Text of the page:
Birchbox has recently been discussing a potential sale with a few retailers, many sources told Recode. The beauty subscription startup has already received a $15 million lifeline from investors in 2016.
The most interesting fact in these talks is that one potential buyer who has already spoken with the startup is Walmart. The negotiation took place between Walmart’s U.S. e-commerce chief Marc Lore and Birchbox co-founder and CEO Katia Beauchamp.
It is still not clear if there is any final decision and how far along any of the talks are. Birchbox and Walmart declined to give any comments about this deal.
Birchbox has raised more than $80 million from investors since 2010 when it was found. Additionally, it has before undisclosed venture debt that the startup secured in 2015. That debt is coming in early 2018, but Birchbox has multiple offers to restructure it, which is expected to alleviate any pressure to sell that may have been related to the debt.
The discussions come as Birchbox has been working to steady its business this year following a rough 2016. There has been an explosion in the subscription box market since Birchbox launched seven years ago, and its $10 a month competitor, Ipsy, has actually overtaken Birchbox, with 68 per cent of the market. The company had two rounds of layoffs and angered some customers by drastically changing its system of rewarding customers for reviews.
The startup, which generates about $200 million in annual sales, had previously been prioritizing growth over profitability, like many e-commerce startups. It ended up getting a $15 million lifeline from its existing investors last summer.
Birchbox has been profitable on an Ebitda basis — a measure of operating profit that excludes items like interest and taxes — in 2017, told a person familiar with the company’s finances. It is not clear if Birchbox includes stock-based compensation in its calculation.
Birchbox’s executive team led by Beauchamp believes the company’s move toward profitability, coupled with the debt restructuring, gives it a good shot at remaining independent and potentially raising more capital, according to sources. Several people close to the company told Recode that they believe a sale is more likely.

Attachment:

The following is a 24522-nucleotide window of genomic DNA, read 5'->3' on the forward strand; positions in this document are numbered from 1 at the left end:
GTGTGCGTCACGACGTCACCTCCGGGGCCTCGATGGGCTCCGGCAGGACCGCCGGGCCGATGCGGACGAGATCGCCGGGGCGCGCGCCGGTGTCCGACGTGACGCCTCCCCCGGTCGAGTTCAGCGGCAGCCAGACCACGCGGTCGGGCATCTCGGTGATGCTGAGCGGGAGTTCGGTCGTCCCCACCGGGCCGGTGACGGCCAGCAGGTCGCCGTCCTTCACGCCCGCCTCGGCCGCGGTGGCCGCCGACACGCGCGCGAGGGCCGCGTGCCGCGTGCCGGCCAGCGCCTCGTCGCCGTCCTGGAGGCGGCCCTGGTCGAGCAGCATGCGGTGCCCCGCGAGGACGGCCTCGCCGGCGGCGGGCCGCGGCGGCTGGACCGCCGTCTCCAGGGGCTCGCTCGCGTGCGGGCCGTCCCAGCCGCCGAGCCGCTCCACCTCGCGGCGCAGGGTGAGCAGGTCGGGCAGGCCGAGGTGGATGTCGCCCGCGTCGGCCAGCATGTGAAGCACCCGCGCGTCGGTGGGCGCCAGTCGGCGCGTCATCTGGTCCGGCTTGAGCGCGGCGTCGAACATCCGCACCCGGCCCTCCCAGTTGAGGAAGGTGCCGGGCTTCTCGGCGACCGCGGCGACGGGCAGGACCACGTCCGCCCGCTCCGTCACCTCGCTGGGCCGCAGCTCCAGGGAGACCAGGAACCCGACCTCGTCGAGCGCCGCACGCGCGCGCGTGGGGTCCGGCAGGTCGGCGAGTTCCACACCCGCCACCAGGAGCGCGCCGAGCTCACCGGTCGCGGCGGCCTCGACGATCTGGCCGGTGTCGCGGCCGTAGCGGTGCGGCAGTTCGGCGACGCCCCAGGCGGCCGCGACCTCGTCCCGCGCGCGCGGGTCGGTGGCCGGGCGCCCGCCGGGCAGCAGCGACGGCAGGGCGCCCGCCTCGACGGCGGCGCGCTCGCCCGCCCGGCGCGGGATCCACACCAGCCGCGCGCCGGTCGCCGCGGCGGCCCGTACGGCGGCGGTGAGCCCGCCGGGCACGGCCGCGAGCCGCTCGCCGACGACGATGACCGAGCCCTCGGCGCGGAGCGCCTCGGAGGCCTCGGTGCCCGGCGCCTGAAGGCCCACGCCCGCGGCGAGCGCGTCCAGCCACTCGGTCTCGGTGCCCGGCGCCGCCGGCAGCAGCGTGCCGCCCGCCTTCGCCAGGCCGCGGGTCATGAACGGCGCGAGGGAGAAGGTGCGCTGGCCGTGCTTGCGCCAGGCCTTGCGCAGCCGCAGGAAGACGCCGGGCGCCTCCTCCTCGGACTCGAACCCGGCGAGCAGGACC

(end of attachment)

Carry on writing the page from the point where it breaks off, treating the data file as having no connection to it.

Birchbox became a pioneer in subscription commerce when it launched its service in 2010. The idea was that women would pay $10 per box to discover several new beauty products, and hopefully go on to make a full-priced purchase from the startup.
Today, around 35 per cent of Birchbox’s revenue comes from full-priced sales on its website and in its two brick-and-mortar stores, and the startup has added a men’s box to its offering, too.
Over time, dozens of clones have popped up to challenge Birchbox’s model. One competitor in particular, Ipsy, has significantly overtaken Birchbox in head-to-head market share in the U.S., according to data from Second Measure, a startup that analyses anonymised debit and credit card data.
Some Birchbox boosters would likely counter these stats by saying that the two services are going after different customers: Ipsy for the beauty-product lover and Birchbox for the person who is not obsessed with beauty. That, in a way, is part of Birchbox’s pitch to brand clients: We are connecting you with incremental, new customers, not ones that are already your biggest fans.
Walmart’s Jet.com has been acquiring retailers including sporting goods retailer Moosejaw, women’s clothing site Modcloth, men’s clothing site Bonobos, and continues to meet with other startups in the space – all of which sell higher-end merchandise than Walmart.
Fashion and beauty products are two categories that Amazon has not yet taken over, though Amazon is making a big fashion push, even marketing a special version of the Echo smart speaker that doubles as an outfit camera that judges what you are wearing.